I Give My Best to My Daughters
It was 7 pm on an ordinary Wednesday evening. That is, if any evening is “ordinary” once you’ve opened yourself to the urging of God’s Spirit. Lisa, the director of women’s ministries at BJM, was on her way home, picking up a gallon of milk at the corner store on Ellis and Jones. She pushed open the glass door and saw a young woman standing in the middle of the store, scraps of clothing hanging off her body, the bag on her shoulder splayed open, its contents falling to the floor all around her bare feet.
She was tall and slender, with dark wavy hair; make-up smeared across her face. She was pretty, really pretty. She might even have been beautiful under different circumstances. But in the middle of the store, hands shaking and panicked, she hardly seemed capable of buying a bag of chips.
Lisa recognized the woman as someone she’d seen on the streets, a woman who had clearly been involved in prostitution. She seemed lost in line, frantic and disoriented, as if she wasn’t quite sure where she was or how she got there. She attempted to pay for her purchase, one hand holding a package of chips, the other pawing through her bag. The rest of the shoppers watched as she struggled to handle herself.
Lisa approached her, “Why don’t you just put that back?” she said gently. She explained that she worked at women’s center down the street and invited the woman to walk back with her.
After some urging from both Lisa and the store employee, the woman agreed. Lisa put her arm around the woman’s back and the two walked to The Well. Because it was night and Lisa was alone, she couldn’t bring the woman inside. She explained that she was going in to get some clothes and snacks. She begged the woman to stay and wait, knowing how easily and often women in such positions get scared and run away.
Lisa dashed to the attic and began digging through donation boxes, picking out toiletries and make up, searching for shoes and articles of clothing. In the midst of her pawing and pulling she came across a large black tote bag—shiny, almost new, something that could hold all of the woman’s belongings.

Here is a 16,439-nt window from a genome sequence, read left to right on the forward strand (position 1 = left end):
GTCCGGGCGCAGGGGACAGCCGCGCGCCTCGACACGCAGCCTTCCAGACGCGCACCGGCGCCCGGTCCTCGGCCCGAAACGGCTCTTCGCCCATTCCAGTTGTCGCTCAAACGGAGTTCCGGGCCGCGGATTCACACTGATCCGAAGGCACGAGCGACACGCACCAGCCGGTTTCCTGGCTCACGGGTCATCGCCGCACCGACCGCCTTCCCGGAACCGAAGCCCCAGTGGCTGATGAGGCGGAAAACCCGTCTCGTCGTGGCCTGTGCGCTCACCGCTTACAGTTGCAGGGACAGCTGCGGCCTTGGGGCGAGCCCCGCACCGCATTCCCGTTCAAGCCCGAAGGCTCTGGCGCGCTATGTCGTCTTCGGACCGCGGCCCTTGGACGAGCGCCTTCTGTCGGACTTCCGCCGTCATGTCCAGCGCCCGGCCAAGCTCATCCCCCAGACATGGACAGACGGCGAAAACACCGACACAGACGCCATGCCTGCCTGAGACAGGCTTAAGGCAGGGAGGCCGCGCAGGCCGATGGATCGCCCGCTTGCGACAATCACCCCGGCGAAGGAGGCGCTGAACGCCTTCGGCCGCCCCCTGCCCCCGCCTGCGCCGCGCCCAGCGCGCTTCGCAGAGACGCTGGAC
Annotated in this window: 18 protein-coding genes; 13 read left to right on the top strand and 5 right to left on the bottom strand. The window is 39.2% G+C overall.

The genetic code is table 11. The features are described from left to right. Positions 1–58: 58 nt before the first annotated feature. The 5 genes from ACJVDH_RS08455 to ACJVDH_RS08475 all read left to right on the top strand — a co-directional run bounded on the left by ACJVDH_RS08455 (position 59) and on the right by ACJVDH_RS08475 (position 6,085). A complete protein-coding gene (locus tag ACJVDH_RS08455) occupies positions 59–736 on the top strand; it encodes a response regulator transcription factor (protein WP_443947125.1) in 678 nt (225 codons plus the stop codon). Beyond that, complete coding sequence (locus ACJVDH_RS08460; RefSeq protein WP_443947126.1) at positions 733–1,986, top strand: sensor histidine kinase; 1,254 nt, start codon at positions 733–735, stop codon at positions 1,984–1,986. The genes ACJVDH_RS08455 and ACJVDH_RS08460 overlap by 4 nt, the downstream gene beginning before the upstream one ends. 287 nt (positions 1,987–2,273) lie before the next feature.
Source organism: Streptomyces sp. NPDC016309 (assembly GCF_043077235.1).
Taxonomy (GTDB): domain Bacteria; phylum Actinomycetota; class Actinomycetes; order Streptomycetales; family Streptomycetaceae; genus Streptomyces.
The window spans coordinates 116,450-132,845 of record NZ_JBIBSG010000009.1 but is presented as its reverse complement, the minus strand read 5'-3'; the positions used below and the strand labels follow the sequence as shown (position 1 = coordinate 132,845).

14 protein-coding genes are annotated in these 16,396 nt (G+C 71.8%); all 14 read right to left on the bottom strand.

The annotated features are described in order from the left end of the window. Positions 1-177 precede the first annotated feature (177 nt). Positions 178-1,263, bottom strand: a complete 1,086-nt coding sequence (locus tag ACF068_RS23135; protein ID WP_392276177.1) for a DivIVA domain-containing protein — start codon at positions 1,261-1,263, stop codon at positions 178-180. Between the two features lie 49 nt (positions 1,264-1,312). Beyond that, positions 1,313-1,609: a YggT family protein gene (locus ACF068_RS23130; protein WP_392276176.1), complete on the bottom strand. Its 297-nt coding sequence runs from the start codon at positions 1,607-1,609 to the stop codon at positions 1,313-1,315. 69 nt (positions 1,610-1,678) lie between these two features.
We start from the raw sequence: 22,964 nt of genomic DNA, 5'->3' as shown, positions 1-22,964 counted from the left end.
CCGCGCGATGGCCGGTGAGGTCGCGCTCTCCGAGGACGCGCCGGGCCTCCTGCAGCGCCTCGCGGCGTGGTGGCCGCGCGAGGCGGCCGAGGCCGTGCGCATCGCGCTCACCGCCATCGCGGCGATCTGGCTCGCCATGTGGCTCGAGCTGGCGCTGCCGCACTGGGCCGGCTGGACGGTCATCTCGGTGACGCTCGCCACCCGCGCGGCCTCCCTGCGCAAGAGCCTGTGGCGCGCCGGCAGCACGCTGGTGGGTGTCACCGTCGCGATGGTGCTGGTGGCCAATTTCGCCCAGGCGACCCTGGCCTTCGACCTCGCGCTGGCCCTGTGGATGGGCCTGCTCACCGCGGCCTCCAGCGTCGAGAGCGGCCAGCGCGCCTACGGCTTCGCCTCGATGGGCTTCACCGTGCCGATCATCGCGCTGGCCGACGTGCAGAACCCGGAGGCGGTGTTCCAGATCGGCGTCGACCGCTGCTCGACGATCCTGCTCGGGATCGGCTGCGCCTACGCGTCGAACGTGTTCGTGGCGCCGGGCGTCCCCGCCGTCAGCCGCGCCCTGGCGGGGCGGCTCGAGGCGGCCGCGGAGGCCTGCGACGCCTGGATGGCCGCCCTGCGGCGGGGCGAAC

Lisa’s excitement turned to disappointment as her mind turned to the woman. “She’s just going to lose it,” she thought looking at the bag and thinking of how quickly and easily someone could steal it, how easily things were lost in a life plagued by addiction. Then she checked her spirit.
“No, that’s for her,” she seemed to hear God saying. “I give my daughter’s my best all of the time, no matter what state they’re in.” It didn’t matter how long the woman would hold onto the bag, she still deserved to be treated with that kind of care.
Lisa added the bag to her pile and hurried back to the door. The woman was still there. The two hugged and Lisa prayed. The woman was grateful for the bag and the shoes, grateful to have someone authentically loving and valuing and giving to her.
“I have to go,” she said. Lisa offered to try calling for a bed, but the woman wasn’t interested.
It’s a common story and a hard one. Staff and volunteers can’t stay with women all night. We can’t follow them down the street to make sure they get back safely. We can’t take them home. We can’t make the choices we wish they would make. But we can help with some things. We can remind them of their worth. We can remember along with them that God always gives us his best.